the BigAmateurism monologues

A series of events over the last 18 months—some unforeseeable—have created a perfect storm that will change college sports forever. The NCAA's bait an…
Apr 16th, 2021 | 57:28

The Alston Guessing Game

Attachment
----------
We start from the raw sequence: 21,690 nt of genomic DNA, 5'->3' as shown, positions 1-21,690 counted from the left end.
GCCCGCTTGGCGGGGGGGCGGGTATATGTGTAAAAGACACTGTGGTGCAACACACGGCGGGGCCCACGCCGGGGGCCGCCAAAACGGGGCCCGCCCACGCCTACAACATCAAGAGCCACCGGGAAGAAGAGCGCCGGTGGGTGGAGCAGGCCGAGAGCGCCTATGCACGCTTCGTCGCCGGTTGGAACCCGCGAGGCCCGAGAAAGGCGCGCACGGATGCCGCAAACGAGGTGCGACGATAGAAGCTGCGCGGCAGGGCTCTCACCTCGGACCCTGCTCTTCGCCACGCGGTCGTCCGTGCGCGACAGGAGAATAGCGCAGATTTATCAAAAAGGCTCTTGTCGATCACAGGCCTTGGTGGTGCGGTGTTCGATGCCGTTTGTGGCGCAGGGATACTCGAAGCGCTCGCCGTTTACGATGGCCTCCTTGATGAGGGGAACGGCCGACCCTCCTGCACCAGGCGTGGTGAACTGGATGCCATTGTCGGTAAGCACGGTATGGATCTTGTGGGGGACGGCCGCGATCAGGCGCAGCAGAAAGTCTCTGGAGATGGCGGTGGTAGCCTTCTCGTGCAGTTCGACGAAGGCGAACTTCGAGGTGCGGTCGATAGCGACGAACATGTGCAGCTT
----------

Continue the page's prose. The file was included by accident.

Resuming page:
How will the US Supreme Court rule in Alston? Predicting how courts may rule is always treacherous terrain, particularly with the US Supreme Court. Will the US Supreme Court throw us a curveball? In this episode, I look at four possible outcomes: (1) direct or indirect antitrust immunity for the NCAA in cases challenging their amateurism-based compensation limits; (2) an affirmance of the 9th Circuit’s decision (and the district court’s injunction permitting modest education-related benefits) under a full rule of reason antitrust analysis; (3) sending the case back for further action; and (4) rejection of amateurism as a defense to antitrust liability, opening the door to a free market for the value of athletes’ services. I discuss the likely impact of each of these outcomes and how the NCAA and Power 5 might respond. I frame the Alston case in the context of the significant milestones in the athletes’ rights movement since 2006, none of which has resulted in a meaningful change in the relationship between revenue-producing athletes and in-system stakeholder-beneficiaries. Also, I discuss how the quest for antitrust immunity fits into the NCAA and Power 5’s broader campaign to completely eliminate any external regulatory threats to the status quo business model.